In-house labs. Incubators. Skunkworks. Intrapreneurship. Call it what you will, but these small factions of staff fast-tracking innovative products and services have been around since 1943, when Lockheed tasked a team with building a jet fighter prototype in just 180 days.
That original "Skonk Works" has since spawned the cutting edge likes of Apple’s entire Macintosh division (originally dubbed "the pirates" by Jobs) to 3M’s Post-it notes. Now that companies such as Google and HP are making it a regular practice to encourage their best and brightest to take time away from regular tasks in order to pursue their brainiest ideas, in-house incubators are becoming de rigueur for companies to stay competitive and attract and retain talented innovators.
Mark Parker and company at Nike have bought in to intrapreneurship in a big way, going so far as to set up "secret" facilities, research labs, and training centers in order to give staff the stealth space to keep delivering new products like its Fuel Band.
Keeping these teams and their work relatively hush-hush is great for eliminating distractions while simultaneously upping the cachet of the product leading up to launch. However, these intrapreneurs still have to make them work every day. How do they do it? Fast Company spoke to several execs who are elbow deep in the daily operations of in-house labs. Here are some of their best practices.
Focus First, Iterate Later
Asking customers for feedback is a good thing, Scott Schemmel, vice president Global IT for PGi, but it’s not the only thing that sparks new ideas. Remember when you used to have to talk to an operator before being put through to a conference call? It seemed like a big improvement when all you had to do was enter a passcode. But it never occurred to customers to ask for a simpler solution, even though Schemmel says, "Our customers are [one] of our greatest creative assets." Despite the company’s support of synchronous collaboration, PGi’s in-house lab team took over. The result: iMeet, a cloud-based virtual meeting tool that works with a one-click sign in.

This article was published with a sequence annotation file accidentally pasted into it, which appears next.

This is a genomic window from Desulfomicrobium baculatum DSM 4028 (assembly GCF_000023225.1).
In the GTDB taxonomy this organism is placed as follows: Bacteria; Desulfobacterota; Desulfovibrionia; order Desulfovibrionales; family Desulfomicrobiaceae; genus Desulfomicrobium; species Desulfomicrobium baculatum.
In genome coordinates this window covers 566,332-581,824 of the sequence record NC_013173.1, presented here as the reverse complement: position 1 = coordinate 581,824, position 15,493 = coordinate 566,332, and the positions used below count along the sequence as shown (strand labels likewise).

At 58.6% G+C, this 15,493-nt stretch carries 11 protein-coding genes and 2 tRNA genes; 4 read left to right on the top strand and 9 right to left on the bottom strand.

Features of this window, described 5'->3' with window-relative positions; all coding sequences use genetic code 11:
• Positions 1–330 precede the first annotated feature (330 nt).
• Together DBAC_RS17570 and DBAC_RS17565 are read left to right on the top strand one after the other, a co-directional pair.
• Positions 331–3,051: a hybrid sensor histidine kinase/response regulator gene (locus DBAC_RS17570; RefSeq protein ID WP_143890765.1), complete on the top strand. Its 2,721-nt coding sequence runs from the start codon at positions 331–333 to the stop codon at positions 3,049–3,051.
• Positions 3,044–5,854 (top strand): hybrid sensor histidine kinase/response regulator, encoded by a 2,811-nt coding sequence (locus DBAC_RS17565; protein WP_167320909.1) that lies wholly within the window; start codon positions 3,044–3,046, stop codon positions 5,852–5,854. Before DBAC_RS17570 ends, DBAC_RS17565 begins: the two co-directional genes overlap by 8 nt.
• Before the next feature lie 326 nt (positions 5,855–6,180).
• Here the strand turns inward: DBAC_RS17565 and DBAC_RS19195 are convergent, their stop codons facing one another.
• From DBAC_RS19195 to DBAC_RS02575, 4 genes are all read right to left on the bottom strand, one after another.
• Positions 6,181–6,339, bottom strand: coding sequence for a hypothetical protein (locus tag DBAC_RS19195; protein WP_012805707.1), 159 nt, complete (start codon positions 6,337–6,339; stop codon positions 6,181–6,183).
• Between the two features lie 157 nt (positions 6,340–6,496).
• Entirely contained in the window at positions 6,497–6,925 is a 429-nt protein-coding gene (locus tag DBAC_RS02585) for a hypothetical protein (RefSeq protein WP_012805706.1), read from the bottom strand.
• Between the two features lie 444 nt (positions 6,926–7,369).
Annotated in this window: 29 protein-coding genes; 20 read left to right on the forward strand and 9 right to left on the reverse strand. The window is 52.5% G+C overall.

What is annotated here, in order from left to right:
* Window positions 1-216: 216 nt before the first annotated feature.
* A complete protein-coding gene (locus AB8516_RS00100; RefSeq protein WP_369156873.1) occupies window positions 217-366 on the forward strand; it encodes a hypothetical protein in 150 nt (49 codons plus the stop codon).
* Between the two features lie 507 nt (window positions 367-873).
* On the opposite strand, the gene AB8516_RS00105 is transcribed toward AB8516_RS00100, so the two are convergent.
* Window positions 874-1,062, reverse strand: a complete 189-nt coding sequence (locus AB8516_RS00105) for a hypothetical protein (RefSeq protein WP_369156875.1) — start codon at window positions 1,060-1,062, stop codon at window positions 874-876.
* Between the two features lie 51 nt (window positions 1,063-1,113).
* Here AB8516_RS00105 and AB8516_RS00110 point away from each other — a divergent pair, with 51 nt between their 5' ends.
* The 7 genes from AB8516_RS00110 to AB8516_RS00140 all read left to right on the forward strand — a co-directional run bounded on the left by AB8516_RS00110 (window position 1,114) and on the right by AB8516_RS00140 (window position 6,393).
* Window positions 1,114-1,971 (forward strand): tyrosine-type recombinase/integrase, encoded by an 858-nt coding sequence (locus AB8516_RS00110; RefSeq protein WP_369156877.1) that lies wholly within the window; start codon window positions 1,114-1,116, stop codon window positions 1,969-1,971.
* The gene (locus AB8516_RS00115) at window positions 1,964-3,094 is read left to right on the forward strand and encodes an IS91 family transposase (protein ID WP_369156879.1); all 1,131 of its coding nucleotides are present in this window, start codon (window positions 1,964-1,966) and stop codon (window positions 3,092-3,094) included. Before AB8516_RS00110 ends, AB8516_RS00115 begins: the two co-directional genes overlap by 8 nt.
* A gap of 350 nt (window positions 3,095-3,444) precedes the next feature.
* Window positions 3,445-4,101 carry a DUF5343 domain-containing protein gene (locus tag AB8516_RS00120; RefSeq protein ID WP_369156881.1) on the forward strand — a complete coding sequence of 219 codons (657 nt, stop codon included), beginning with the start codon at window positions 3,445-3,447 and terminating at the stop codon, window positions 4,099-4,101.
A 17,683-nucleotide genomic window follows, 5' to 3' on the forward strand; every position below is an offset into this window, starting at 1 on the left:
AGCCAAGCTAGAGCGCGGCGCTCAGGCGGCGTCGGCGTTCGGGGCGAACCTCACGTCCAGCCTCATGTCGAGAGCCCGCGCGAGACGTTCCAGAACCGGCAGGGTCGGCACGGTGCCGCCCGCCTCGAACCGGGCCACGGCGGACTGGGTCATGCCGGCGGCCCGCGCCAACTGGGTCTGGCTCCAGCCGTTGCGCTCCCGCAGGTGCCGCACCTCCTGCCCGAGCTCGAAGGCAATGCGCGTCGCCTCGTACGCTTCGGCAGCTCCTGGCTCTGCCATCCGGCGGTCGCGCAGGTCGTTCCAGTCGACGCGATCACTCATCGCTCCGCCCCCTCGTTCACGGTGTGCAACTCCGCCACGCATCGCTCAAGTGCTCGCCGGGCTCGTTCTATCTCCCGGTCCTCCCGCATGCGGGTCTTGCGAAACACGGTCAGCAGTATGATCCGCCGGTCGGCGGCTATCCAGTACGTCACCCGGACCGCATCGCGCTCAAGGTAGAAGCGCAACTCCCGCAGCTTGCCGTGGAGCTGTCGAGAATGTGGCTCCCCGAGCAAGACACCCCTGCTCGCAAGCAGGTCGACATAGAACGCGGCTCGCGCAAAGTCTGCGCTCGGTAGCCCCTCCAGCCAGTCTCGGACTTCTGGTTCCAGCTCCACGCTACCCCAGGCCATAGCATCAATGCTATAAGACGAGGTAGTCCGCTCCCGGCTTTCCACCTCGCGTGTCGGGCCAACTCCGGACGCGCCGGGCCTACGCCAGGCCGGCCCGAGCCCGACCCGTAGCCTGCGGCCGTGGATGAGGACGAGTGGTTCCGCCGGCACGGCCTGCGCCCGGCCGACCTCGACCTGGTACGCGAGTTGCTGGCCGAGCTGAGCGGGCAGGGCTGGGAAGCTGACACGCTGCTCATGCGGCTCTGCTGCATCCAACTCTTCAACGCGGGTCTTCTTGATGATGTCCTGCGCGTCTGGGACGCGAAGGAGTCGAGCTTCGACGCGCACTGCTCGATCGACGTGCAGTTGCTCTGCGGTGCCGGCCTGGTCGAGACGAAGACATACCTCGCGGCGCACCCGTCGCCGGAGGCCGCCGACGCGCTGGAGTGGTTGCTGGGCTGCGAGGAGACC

Schemmel says PGi’s culture has always supported intrapreneurship from the top down. Though they don’t subscribe to Google’s 20 percent policy, the in house lab is just separate enough from the main activity to be agile and unburdened by having to hyperscale a commercial product out of the gate. Once the concept gels, its trotted out for feedback. "We are the top users of our products," Schemmel asserts. "We then reach out to customers to get their feedback." And the iterations begin.
Separate, but Stay Connected
Tagged, the social discovery network for meeting new people that has over 330 million members, started Tagged Labs to encourage intrapreneurship. Sidewalk, an app that alerts users to happenings in their city (and friends hanging out there too), is the first project to come from the dedicated 15-person team.
Tagged’s cofounder and CEO Greg Tseng says that the reason they created the Labs was to address opportunities, especially in mobile, that went beyond the core business of social discovery.
Though it’s been challenging to other staffers to have a small group of people working on "the new cool thing," 8-year old Tagged and upstart Sidewalk were at completely different stages of development and needed separate focuses. "We struggled with how much help does the rest of the company give to Sidewalk," Tseng admits.
In the end, they found a balance between having the established business provide services like marketing and Tagged’s catered lunches and dinners—helpful for when everyone hunkered down prior to launch. Drawing a paycheck helped, too. "Give the team space both time and space. The best ideas and iterations come from the bottom up."
Point the Way, Provide Perks
Gamification software provider Bunchball implemented Bunchball Labs last September with the goal to quantify how gamification drives real-world business performance by studying the data. Though most businesses rely on existing staff to fill out a skunkworks team, Joe Fisher, vice president of products says he hired the four people in Bunchball Labs from "the wild."
"I wasn’t specifically looking for engineers," Fisher says, just "folks who loved to explore and perform archeology." A love of math, statistics and putting data sets together needed to coexist with a creative side.
These qualifications are important because, while the team wasn’t sequestered in a cave in New Mexico, they are separated from Bunchball’s engineering team. The engineers need to launch new releases every two months, he says. The Labs team is unfettered from regular requests to write code so they can focus on the larger vision of the company. "They are not responsible for launching anything," Fisher says but instead comb the data from billions of user actions for trends over weeks and months.
His team needs to be really comfortable working on such a scale, he says, with only biweekly meetings to reinforce the grand vision. To grease their wheels of creativity, Fisher says Bunchball’s perks are "free flowing," meaning you’ll find one of the chief scientists tapping the Kegerator after hours or others taking a power snooze in the nap room. So far, he says it’s working. The analytics offering in the 5.0 release of Nitro Studio was a direct result of the data points the lab worked on, and there’ll be more to come later this year.
[Image: Toa55 via Shutterstock]